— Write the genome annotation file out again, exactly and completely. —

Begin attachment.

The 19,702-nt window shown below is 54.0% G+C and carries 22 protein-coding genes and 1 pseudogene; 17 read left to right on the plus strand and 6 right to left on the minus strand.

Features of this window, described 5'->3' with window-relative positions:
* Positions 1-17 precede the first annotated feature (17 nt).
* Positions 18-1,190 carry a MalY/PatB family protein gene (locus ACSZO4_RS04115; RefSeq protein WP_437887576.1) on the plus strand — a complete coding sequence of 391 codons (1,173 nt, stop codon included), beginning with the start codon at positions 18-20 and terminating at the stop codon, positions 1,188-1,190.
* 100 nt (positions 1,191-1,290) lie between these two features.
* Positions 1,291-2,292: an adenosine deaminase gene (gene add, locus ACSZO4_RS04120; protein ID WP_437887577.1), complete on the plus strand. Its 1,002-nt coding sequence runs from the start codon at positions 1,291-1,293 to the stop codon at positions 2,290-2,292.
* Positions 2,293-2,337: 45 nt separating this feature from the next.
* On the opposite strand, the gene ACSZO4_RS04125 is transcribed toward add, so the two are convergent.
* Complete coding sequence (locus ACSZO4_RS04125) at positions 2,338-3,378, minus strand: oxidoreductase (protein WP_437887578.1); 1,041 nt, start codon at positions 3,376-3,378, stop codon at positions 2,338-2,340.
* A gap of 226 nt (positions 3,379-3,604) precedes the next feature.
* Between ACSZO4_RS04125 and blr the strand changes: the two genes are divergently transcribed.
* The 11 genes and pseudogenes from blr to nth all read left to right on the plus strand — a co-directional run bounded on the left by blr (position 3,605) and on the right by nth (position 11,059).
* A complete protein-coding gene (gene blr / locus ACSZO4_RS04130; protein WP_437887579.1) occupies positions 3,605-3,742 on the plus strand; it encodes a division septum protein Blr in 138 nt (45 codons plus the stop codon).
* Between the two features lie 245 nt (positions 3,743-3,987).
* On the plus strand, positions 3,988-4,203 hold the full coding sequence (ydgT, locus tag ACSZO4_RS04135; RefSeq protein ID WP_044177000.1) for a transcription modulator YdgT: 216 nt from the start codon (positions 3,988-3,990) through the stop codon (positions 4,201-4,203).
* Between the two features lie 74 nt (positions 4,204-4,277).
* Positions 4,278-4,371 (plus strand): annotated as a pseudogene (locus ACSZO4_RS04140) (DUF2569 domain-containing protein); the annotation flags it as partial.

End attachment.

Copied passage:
The 19,702-nt window shown below is 54.0% G+C and carries 22 protein-coding genes and 1 pseudogene; 17 read left to right on the plus strand and 6 right to left on the minus strand.

Features of this window, described 5'->3' with window-relative positions:
* Positions 1-17 precede the first annotated feature (17 nt).
* Positions 18-1,190 carry a MalY/PatB family protein gene (locus ACSZO4_RS04115; RefSeq protein WP_437887576.1) on the plus strand — a complete coding sequence of 391 codons (1,173 nt, stop codon included), beginning with the start codon at positions 18-20 and terminating at the stop codon, positions 1,188-1,190.
* 100 nt (positions 1,191-1,290) lie between these two features.
* Positions 1,291-2,292: an adenosine deaminase gene (gene add, locus ACSZO4_RS04120; protein ID WP_437887577.1), complete on the plus strand. Its 1,002-nt coding sequence runs from the start codon at positions 1,291-1,293 to the stop codon at positions 2,290-2,292.
* Positions 2,293-2,337: 45 nt separating this feature from the next.
* On the opposite strand, the gene ACSZO4_RS04125 is transcribed toward add, so the two are convergent.
* Complete coding sequence (locus ACSZO4_RS04125) at positions 2,338-3,378, minus strand: oxidoreductase (protein WP_437887578.1); 1,041 nt, start codon at positions 3,376-3,378, stop codon at positions 2,338-2,340.
* A gap of 226 nt (positions 3,379-3,604) precedes the next feature.
* Between ACSZO4_RS04125 and blr the strand changes: the two genes are divergently transcribed.
* The 11 genes and pseudogenes from blr to nth all read left to right on the plus strand — a co-directional run bounded on the left by blr (position 3,605) and on the right by nth (position 11,059).
* A complete protein-coding gene (gene blr / locus ACSZO4_RS04130; protein WP_437887579.1) occupies positions 3,605-3,742 on the plus strand; it encodes a division septum protein Blr in 138 nt (45 codons plus the stop codon).
* Between the two features lie 245 nt (positions 3,743-3,987).
* On the plus strand, positions 3,988-4,203 hold the full coding sequence (ydgT, locus tag ACSZO4_RS04135; RefSeq protein ID WP_044177000.1) for a transcription modulator YdgT: 216 nt from the start codon (positions 3,988-3,990) through the stop codon (positions 4,201-4,203).
* Between the two features lie 74 nt (positions 4,204-4,277).
* Positions 4,278-4,371 (plus strand): annotated as a pseudogene (locus ACSZO4_RS04140) (DUF2569 domain-containing protein); the annotation flags it as partial.